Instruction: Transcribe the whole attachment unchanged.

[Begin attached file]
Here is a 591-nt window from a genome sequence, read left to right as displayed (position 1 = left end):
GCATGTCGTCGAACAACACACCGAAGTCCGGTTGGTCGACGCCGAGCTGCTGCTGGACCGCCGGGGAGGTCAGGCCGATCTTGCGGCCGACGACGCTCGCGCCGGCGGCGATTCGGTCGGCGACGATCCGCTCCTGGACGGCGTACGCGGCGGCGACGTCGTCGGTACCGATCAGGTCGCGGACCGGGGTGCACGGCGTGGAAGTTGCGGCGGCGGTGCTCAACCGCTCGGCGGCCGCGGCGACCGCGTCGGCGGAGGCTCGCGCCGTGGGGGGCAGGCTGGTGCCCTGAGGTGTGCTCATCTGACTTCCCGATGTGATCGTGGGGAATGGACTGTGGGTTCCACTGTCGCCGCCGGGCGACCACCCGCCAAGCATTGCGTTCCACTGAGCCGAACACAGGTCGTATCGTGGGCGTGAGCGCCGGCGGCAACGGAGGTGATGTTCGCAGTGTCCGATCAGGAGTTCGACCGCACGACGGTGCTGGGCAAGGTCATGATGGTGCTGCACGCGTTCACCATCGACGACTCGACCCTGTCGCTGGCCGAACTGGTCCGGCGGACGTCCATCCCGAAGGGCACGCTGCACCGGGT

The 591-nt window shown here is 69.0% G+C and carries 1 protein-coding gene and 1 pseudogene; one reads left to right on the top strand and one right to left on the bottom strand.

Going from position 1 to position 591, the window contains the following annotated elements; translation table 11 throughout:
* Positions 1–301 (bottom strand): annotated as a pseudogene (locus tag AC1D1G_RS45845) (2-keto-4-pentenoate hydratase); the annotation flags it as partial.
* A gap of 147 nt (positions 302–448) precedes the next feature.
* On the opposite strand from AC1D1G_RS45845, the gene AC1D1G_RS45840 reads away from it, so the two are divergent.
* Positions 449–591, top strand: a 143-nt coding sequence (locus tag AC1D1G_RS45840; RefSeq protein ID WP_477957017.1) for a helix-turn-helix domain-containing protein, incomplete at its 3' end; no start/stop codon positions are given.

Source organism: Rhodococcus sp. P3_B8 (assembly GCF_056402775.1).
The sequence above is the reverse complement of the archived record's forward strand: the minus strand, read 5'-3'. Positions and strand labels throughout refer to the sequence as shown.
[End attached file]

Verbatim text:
Here is a 591-nt window from a genome sequence, read left to right as displayed (position 1 = left end):
GCATGTCGTCGAACAACACACCGAAGTCCGGTTGGTCGACGCCGAGCTGCTGCTGGACCGCCGGGGAGGTCAGGCCGATCTTGCGGCCGACGACGCTCGCGCCGGCGGCGATTCGGTCGGCGACGATCCGCTCCTGGACGGCGTACGCGGCGGCGACGTCGTCGGTACCGATCAGGTCGCGGACCGGGGTGCACGGCGTGGAAGTTGCGGCGGCGGTGCTCAACCGCTCGGCGGCCGCGGCGACCGCGTCGGCGGAGGCTCGCGCCGTGGGGGGCAGGCTGGTGCCCTGAGGTGTGCTCATCTGACTTCCCGATGTGATCGTGGGGAATGGACTGTGGGTTCCACTGTCGCCGCCGGGCGACCACCCGCCAAGCATTGCGTTCCACTGAGCCGAACACAGGTCGTATCGTGGGCGTGAGCGCCGGCGGCAACGGAGGTGATGTTCGCAGTGTCCGATCAGGAGTTCGACCGCACGACGGTGCTGGGCAAGGTCATGATGGTGCTGCACGCGTTCACCATCGACGACTCGACCCTGTCGCTGGCCGAACTGGTCCGGCGGACGTCCATCCCGAAGGGCACGCTGCACCGGGT

The 591-nt window shown here is 69.0% G+C and carries 1 protein-coding gene and 1 pseudogene; one reads left to right on the top strand and one right to left on the bottom strand.

Going from position 1 to position 591, the window contains the following annotated elements; translation table 11 throughout:
* Positions 1–301 (bottom strand): annotated as a pseudogene (locus tag AC1D1G_RS45845) (2-keto-4-pentenoate hydratase); the annotation flags it as partial.
* A gap of 147 nt (positions 302–448) precedes the next feature.
* On the opposite strand from AC1D1G_RS45845, the gene AC1D1G_RS45840 reads away from it, so the two are divergent.
* Positions 449–591, top strand: a 143-nt coding sequence (locus tag AC1D1G_RS45840; RefSeq protein ID WP_477957017.1) for a helix-turn-helix domain-containing protein, incomplete at its 3' end; no start/stop codon positions are given.

Source organism: Rhodococcus sp. P3_B8 (assembly GCF_056402775.1).
The sequence above is the reverse complement of the archived record's forward strand: the minus strand, read 5'-3'. Positions and strand labels throughout refer to the sequence as shown.